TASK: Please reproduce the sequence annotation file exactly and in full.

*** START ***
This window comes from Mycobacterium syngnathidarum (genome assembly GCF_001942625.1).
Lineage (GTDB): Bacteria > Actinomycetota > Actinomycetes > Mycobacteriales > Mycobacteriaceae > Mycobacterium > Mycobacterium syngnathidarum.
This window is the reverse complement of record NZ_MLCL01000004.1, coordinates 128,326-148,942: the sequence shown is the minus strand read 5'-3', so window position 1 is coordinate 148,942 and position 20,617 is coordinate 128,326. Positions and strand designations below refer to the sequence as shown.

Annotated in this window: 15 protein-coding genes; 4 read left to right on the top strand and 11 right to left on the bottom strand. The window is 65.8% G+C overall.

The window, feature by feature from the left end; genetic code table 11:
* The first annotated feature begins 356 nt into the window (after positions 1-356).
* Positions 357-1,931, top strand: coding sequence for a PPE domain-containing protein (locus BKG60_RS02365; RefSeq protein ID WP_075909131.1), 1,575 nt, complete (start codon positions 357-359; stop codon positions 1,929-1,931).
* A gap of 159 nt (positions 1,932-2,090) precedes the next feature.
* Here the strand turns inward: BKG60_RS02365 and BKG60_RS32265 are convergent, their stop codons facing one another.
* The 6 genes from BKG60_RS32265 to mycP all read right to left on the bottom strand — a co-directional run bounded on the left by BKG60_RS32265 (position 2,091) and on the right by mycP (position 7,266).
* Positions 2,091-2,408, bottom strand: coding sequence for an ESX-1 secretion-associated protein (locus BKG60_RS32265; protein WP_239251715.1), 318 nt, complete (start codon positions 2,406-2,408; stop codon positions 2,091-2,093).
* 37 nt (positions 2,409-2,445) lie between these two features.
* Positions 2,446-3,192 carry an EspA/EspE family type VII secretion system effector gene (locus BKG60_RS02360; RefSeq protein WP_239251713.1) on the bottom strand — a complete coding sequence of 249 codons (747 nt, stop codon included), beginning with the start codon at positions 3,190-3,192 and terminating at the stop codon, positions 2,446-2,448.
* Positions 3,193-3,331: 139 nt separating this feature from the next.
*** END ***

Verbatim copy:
This window comes from Mycobacterium syngnathidarum (genome assembly GCF_001942625.1).
Lineage (GTDB): Bacteria > Actinomycetota > Actinomycetes > Mycobacteriales > Mycobacteriaceae > Mycobacterium > Mycobacterium syngnathidarum.
This window is the reverse complement of record NZ_MLCL01000004.1, coordinates 128,326-148,942: the sequence shown is the minus strand read 5'-3', so window position 1 is coordinate 148,942 and position 20,617 is coordinate 128,326. Positions and strand designations below refer to the sequence as shown.

Annotated in this window: 15 protein-coding genes; 4 read left to right on the top strand and 11 right to left on the bottom strand. The window is 65.8% G+C overall.

The window, feature by feature from the left end; genetic code table 11:
* The first annotated feature begins 356 nt into the window (after positions 1-356).
* Positions 357-1,931, top strand: coding sequence for a PPE domain-containing protein (locus BKG60_RS02365; RefSeq protein ID WP_075909131.1), 1,575 nt, complete (start codon positions 357-359; stop codon positions 1,929-1,931).
* A gap of 159 nt (positions 1,932-2,090) precedes the next feature.
* Here the strand turns inward: BKG60_RS02365 and BKG60_RS32265 are convergent, their stop codons facing one another.
* The 6 genes from BKG60_RS32265 to mycP all read right to left on the bottom strand — a co-directional run bounded on the left by BKG60_RS32265 (position 2,091) and on the right by mycP (position 7,266).
* Positions 2,091-2,408, bottom strand: coding sequence for an ESX-1 secretion-associated protein (locus BKG60_RS32265; protein WP_239251715.1), 318 nt, complete (start codon positions 2,406-2,408; stop codon positions 2,091-2,093).
* 37 nt (positions 2,409-2,445) lie between these two features.
* Positions 2,446-3,192 carry an EspA/EspE family type VII secretion system effector gene (locus BKG60_RS02360; RefSeq protein WP_239251713.1) on the bottom strand — a complete coding sequence of 249 codons (747 nt, stop codon included), beginning with the start codon at positions 3,190-3,192 and terminating at the stop codon, positions 2,446-2,448.
* Positions 3,193-3,331: 139 nt separating this feature from the next.